Tuesday, 19 April 2011

Abram Room: Bed and Sofa -Третья Мещанская (1927)

Third Philistine (1927)

Director:Abram Room
Writers:Abram Room, Viktor Shklovsky
Stars:Nikolai Batalov, Lyudmila Semyonova, Leonid Yurenyov


From a cultural point of view, the Russian Revolution of October 1917 was more than just an upheaval of the Czar and the beginning of Marxism. The world had been forever changed by the upheaval, and the new Soviet Government in 1917 was the suggestion that all forms of expression to the public, such as the cinema, should be under the guidance of the State. Lenin declared that "of all the arts, the most important for Russia is, to my mind, that of the cinema."

Third Philistine (1927)

The cinema was controlled by Communists whose sole aim was the spread of their faith, and they were out to show the world that the old system had been decadent and things were being changed for the better.

Beginning in the mid 1920's, Sergei Eisenstein, V. Pudovkin and other popular directors of the new Soviet cinema system were glorifying the Bolshevik Revolution by elaborately staged re-enactments of the upheaval. They churned out numerous, serious, no-nonsense films that followed the Communist Party line including "The Battleship Potemkin," "The End Of St. Petersburg," "Mother," "Strike," and "Ten Days That Shook The World."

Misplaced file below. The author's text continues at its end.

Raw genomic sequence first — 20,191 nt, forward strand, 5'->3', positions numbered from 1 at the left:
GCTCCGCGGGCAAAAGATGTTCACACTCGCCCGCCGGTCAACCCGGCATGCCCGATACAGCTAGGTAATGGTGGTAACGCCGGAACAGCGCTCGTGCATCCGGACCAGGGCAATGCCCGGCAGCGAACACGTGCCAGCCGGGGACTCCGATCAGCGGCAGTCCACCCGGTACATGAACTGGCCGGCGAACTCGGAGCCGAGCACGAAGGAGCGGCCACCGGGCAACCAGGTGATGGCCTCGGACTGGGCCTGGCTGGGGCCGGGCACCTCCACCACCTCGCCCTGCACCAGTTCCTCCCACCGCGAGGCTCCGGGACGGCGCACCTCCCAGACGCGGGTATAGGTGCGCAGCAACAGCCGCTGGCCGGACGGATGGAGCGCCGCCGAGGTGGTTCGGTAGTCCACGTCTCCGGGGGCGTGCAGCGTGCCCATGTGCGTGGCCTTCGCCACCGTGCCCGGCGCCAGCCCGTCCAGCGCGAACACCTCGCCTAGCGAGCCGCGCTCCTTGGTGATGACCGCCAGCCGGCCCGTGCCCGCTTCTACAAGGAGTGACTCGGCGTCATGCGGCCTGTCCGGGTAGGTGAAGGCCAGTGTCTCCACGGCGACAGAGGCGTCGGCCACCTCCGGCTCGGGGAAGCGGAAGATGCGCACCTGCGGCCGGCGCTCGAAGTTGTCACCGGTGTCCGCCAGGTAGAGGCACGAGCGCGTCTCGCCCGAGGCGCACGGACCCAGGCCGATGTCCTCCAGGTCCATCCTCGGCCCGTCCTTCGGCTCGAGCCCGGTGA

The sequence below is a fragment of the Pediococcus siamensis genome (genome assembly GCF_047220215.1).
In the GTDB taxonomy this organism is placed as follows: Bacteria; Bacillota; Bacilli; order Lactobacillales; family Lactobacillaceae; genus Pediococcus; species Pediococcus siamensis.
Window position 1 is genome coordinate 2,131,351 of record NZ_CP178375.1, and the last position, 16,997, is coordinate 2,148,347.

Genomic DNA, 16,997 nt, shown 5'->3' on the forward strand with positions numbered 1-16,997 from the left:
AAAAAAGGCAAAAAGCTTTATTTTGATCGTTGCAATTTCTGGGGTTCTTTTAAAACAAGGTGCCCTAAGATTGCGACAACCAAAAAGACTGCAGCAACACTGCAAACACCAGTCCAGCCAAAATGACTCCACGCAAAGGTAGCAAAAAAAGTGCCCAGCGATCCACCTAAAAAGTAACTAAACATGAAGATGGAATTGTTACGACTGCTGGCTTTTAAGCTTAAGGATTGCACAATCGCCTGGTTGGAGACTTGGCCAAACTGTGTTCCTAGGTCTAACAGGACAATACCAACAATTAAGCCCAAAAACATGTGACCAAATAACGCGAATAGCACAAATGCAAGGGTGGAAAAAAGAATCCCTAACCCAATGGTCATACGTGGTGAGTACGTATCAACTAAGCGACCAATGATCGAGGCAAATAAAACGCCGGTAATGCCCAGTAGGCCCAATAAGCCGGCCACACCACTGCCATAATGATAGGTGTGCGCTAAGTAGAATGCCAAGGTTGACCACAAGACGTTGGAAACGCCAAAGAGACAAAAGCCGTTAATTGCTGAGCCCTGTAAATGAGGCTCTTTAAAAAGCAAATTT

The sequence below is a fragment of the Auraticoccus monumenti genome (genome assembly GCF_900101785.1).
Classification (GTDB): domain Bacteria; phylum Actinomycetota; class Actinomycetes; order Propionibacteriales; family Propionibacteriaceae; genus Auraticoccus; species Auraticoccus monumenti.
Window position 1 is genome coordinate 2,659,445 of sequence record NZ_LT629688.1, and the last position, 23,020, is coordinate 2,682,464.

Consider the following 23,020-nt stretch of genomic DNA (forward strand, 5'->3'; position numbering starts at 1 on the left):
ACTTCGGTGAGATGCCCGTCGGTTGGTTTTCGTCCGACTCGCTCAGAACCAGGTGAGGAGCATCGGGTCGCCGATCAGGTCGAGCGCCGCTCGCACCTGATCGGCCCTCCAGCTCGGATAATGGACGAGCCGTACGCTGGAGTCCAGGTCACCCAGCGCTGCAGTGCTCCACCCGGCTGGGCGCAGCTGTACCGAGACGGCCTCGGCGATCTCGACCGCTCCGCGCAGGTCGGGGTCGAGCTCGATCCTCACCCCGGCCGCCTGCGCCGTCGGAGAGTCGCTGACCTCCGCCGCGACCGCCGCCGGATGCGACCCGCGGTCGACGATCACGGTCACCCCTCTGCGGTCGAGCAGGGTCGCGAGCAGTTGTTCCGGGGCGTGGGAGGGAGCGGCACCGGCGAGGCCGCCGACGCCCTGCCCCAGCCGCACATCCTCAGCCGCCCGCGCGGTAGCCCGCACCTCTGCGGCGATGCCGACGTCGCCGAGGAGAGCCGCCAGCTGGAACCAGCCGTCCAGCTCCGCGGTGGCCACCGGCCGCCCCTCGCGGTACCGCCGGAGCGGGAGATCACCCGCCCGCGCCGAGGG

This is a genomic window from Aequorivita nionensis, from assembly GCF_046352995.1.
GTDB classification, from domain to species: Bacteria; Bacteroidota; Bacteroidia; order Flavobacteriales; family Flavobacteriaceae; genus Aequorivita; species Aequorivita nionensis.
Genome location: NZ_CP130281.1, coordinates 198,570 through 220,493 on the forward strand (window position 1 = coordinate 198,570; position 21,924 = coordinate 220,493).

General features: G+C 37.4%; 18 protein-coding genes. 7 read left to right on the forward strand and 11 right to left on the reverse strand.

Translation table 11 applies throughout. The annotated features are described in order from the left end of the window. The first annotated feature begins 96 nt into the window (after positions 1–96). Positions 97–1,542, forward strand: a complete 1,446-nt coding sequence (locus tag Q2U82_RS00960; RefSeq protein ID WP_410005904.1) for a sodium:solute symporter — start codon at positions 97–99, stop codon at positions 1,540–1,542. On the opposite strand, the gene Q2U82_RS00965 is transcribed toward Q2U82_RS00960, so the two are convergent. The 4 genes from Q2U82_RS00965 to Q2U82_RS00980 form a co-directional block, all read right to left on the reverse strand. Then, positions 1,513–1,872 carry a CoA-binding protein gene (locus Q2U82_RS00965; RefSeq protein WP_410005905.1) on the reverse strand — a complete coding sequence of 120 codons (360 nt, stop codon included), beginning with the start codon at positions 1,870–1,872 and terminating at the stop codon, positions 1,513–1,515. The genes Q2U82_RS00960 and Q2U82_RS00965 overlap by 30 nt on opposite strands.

Before Socialist Realism began to dictate what could be depicted, the new Soviet filmmakers were given quite a bit of latitude, and a few directors took advantage. Instead of following in the footsteps of Eisenstein by glorifying the struggles of the masses, one filmmaker, Abram Room, produced a film with only three principals.

"Bed and Sofa" (1927), starring Ludmilla Semyonova, Alexei Bartalov and Vladimir Fogel was produced by Sovkino (Moscow) and released March 15, 1927.

The film opens in a small, bleak one-bedroom apartment in Moscow in the 1920's, consisting of a bed and sofa during a very severe housing shortage. The film does not portray earth shaking events but the plight of the threadbare, pinched and bleak daily life under the new Soviet regime.

The film begins in a room, not a slum, but a very crowded room where a couple are asleep in bed. A cat stirs them up. The husband, a construction worker, rushes out to his job on a building high above Moscow. The young wife is brooding and resentful, bored with the constant, nagging succession of household duties, cooking in cramped quarters, and attempting to organize things where there is no place to put her clothes.

On a train coming into Moscow is another young man, a printer seeking a place to live. After wandering around Moscow with all his possessions in a bundle, he meets the construction worker whom he had known.

"No room, but we have a sofa," the construction worker says. The wife is resentful of the intrusion, and she reluctantly accepts it as another instance of her husband's lack of concern for her. There is now another occupant in the apartment that was too small for the couple and their cat.

The printer, who is much more sensitive than the construction worker, tries to make up for his intrusion by assisting her and giving her gifts. Then, while the husband is away on a business trip, the wife and the printer fall in love and have an affair. After his initial outrage, the husband calms down, and the three settle into a cozy, domesticated menage-a-trois until the wife finds herself pregnant. When the two men are trying to decide what to do, she announces that she has other ideas on the outcome of her life.

The decision reached at the end of the film by the wife at the center of the triangle represents the liberation of women in the new Soviet society. ...

No comments: